Late Friday afternoon I was piddling around, trying to get some writing and other stuff done, when a realization struck me: It was a gloomy, cold and rainy Friday of Memorial Day weekend. Yeah, I know, when isn’t it? But it was a huge coincidence, because there’s a scene in the book I’m working on that also takes place on a gloomy, cold and rainy late afternoon Friday of Memorial Day weekend.
The scene was one I’d written for a previous book and it didn’t fit, so I’d taken it out sometime during the writing process, and like all scenes like that, saved in a computer folder labeled “outtakes” for future use.
It had been written for the second in my Bernie O’Dea mystery series, NO NEWS IS BAD NEWS, back when the plot was something totally different than what it ended up being. While I’d repurposed it quite a bit to fit the circumstances of the third in the series, which I’m working on — and it’s actually perfect for it — it was still a little flat and I couldn’t get it just right.
One of the issues was the setting. My books take place in Franklin County, so nowhere near the coast. But this scene was a weekend trip to the coast. One of those little getaways (spoiler alert!) that starts with high hopes, but crashes and burns. When I originally wrote it, it was at Acadia National Park and the important part took place on Sand Beach there.
When I took it out to repurpose it, that setting no longer worked and I’d been trying since last fall to settle on one that did. One that was less populated, less likely to have many people there on Memorial Day. That was a little harder to get to. Lots of things.
That effort took me to Reid State Park a few weeks ago, on a sunny Saturday. Loved the caution signs. They worked perfectly with the story. There were some really nice rocky parts. Still… Maybe it was the weather, but while I thought to myself “yeah, this’ll work,” I still didn’t feel right about it.
So there I was Friday, piddling around at my coworking desk in Yarmouth, when it struck me that the weather was exactly what it is in that scene. So was the day of the year.
Earlier in the week, my mom and I had had a discussion about why we used to go to Reid for our beach outings rather than Popham Beach State Park, where most of our Augusta neighbors and friends went back in the 1970s. Since then, Popham had been in my mind. Not for this scene, specifically, but just there.
Then, earlier that day, I’d read a press release about Phippsburg, which is where Popham is. The first white settlement in Maine landed there in 1607, spent one yucky winter, then hightailed it back to England. The news release had to do with a presentation on that somewhere. Not germane.
But I’d always loved that peninsula. It’s where the Kennebec River meets the ocean, and I’ve always had Kennebec River love. Fascination and obsession. There’s something about that river, and I just can’t stop taking photos of it. What did we ever do before some smart guy stuck a camera in our telephone?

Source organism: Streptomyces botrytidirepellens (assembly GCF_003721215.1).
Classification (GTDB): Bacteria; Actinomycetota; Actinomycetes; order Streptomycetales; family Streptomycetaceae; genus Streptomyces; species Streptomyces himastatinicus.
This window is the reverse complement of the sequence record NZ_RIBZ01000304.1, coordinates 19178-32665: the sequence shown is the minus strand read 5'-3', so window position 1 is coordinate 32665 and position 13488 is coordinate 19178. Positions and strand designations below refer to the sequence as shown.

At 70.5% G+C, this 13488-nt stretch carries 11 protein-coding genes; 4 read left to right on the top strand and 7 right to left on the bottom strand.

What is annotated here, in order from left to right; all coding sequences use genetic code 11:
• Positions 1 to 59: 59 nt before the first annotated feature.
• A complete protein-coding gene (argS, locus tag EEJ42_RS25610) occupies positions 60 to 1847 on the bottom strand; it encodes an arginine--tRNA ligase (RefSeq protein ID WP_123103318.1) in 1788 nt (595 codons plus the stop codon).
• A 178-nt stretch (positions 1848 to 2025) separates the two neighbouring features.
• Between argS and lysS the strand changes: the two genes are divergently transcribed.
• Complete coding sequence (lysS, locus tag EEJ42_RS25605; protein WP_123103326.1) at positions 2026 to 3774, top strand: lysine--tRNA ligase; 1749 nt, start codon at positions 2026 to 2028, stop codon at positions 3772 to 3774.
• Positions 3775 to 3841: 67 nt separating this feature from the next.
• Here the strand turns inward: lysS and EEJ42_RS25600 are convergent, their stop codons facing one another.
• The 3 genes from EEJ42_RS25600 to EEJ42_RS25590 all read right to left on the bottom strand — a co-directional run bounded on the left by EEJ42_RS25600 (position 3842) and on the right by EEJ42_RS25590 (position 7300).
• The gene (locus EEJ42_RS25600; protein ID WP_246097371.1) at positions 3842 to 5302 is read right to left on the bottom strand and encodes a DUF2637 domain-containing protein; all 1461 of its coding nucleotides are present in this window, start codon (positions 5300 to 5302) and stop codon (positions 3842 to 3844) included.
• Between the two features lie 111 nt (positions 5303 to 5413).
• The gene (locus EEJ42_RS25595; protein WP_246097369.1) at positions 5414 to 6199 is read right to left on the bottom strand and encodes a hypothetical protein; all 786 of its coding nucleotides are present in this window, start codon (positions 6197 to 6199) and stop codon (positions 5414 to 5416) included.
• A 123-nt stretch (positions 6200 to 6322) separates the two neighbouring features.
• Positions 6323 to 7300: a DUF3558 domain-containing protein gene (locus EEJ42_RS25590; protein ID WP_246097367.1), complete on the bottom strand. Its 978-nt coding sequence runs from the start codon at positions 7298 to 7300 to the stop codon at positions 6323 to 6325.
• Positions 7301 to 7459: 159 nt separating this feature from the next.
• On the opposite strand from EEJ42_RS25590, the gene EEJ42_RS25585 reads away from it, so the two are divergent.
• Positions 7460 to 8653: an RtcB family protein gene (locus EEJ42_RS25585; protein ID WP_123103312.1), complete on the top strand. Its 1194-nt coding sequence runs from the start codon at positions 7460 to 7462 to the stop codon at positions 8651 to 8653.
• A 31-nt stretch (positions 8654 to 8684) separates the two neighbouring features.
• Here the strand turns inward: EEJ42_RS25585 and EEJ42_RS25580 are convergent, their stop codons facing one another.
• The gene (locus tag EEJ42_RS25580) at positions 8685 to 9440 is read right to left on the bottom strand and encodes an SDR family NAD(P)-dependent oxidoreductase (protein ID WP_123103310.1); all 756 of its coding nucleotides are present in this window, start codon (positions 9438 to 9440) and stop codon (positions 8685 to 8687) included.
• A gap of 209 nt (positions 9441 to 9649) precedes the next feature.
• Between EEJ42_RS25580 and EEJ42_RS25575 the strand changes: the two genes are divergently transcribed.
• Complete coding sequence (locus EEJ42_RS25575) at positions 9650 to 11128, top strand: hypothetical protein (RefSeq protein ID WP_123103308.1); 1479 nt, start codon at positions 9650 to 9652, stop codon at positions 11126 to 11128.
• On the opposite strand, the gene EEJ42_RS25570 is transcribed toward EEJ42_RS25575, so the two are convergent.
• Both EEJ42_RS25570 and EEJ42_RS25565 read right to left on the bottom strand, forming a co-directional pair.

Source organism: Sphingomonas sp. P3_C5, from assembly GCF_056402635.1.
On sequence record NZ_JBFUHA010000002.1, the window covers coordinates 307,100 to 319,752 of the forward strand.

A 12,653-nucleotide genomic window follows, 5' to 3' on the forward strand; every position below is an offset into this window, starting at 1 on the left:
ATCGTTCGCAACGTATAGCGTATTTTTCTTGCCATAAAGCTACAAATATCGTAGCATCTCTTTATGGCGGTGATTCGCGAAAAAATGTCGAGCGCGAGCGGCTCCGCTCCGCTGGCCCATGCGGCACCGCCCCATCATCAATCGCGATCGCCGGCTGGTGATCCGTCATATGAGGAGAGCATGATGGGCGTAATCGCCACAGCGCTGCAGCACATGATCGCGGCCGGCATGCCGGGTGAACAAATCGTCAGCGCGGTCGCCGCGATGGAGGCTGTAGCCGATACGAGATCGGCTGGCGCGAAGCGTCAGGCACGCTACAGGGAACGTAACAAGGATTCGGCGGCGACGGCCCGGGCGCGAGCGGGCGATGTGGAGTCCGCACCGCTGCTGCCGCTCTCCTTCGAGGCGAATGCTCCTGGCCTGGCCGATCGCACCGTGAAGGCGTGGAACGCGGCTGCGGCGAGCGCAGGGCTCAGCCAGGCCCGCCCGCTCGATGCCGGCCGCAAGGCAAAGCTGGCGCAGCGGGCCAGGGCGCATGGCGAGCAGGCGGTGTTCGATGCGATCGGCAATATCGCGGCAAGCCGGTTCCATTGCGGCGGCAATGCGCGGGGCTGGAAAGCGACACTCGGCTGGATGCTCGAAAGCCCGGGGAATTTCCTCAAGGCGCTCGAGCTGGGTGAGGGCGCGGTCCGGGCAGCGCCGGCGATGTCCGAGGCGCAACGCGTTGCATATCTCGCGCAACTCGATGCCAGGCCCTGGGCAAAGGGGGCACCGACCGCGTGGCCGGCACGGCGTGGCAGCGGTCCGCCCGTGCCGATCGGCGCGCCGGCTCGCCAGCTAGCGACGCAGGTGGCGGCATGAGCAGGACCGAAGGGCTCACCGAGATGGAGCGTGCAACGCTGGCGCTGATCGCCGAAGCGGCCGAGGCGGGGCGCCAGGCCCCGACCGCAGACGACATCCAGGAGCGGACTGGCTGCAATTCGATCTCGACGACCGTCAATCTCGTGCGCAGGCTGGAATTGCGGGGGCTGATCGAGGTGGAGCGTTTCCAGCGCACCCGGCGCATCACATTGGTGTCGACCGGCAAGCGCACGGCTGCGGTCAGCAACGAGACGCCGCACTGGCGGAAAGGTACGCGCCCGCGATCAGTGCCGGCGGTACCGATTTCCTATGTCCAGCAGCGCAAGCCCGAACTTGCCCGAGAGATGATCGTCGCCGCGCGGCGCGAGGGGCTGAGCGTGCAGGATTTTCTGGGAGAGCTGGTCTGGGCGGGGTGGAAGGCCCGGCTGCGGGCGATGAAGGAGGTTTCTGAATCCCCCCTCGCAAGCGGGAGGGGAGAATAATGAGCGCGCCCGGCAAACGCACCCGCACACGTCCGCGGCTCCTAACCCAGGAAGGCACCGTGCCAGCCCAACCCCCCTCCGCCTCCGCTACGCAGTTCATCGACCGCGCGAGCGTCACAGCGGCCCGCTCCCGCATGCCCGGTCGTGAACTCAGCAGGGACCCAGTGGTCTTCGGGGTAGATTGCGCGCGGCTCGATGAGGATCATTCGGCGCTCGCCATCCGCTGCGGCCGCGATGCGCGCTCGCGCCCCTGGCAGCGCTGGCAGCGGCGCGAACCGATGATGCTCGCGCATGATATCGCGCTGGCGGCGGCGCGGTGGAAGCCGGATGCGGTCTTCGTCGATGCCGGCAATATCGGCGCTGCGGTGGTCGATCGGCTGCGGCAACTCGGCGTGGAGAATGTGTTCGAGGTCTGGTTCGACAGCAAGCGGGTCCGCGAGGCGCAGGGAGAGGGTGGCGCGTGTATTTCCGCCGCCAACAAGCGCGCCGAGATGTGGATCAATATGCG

As a kid the fact that the same river that ran through our town burst into the Atlantic in this wondrous place always fascinated me. Could I drop something off Memorial Bridge in Augusta and go down to Phippsburg and grab it out of the water before it went out to sea? I’d wondered that as a kid.
In any case, Friday, as I sat at my coworking desk not really motivated to do whatever it was I was supposed to be doing, I decided to take a ride to Phippsburg and Popham.
Writers are often asked about our research and how we do it. It’s not just one thing, and one big research tool for me is getting in the car and going to the area I’m writing about. There is nothing that compares to being in the place. Not only what you see, but what you hear and smell. You can’t get that from a guide book or a Wikipedia posting.
I don’t want to spoil what’s going to happen in my book, but my trip to Popham (I never actually got to the beach, because I got caught up in the fort), was enlightening. I’d forgotten just how windy, long and overgrown the ride down the peninsula was. How many little sideroads go off of it.
Totally had forgotten about the fort and how cool it is. Built in 1861, it’s almost medeival in its dankness, even on a nice day. I remembered that part, because, joyously, it wasn’t a nice day. So maybe the fort will make it into the scene.
See? It’s okay to get distracted while on a research fishing road trip, as I like to call them. You never know what is going to embed itself in your brain and come out in your book.
I’ll be going back to get some more beach background, but just being at the end of that peninsula at the exact same time of year my characters were there, in the exact same weather, brought that scene to life in my mind and gave it the oomph I’d been looking for for months.
Maureen Milliken is the author of the Bernie O’Dea mystery series. Follow her on Twitter at@mmilliken47 and like her Facebook page at Maureen Milliken mysteries. Sign up for email updates at maureenmilliken.com. She hosts the podcast Crime&Stuff with her sister Rebecca Milliken.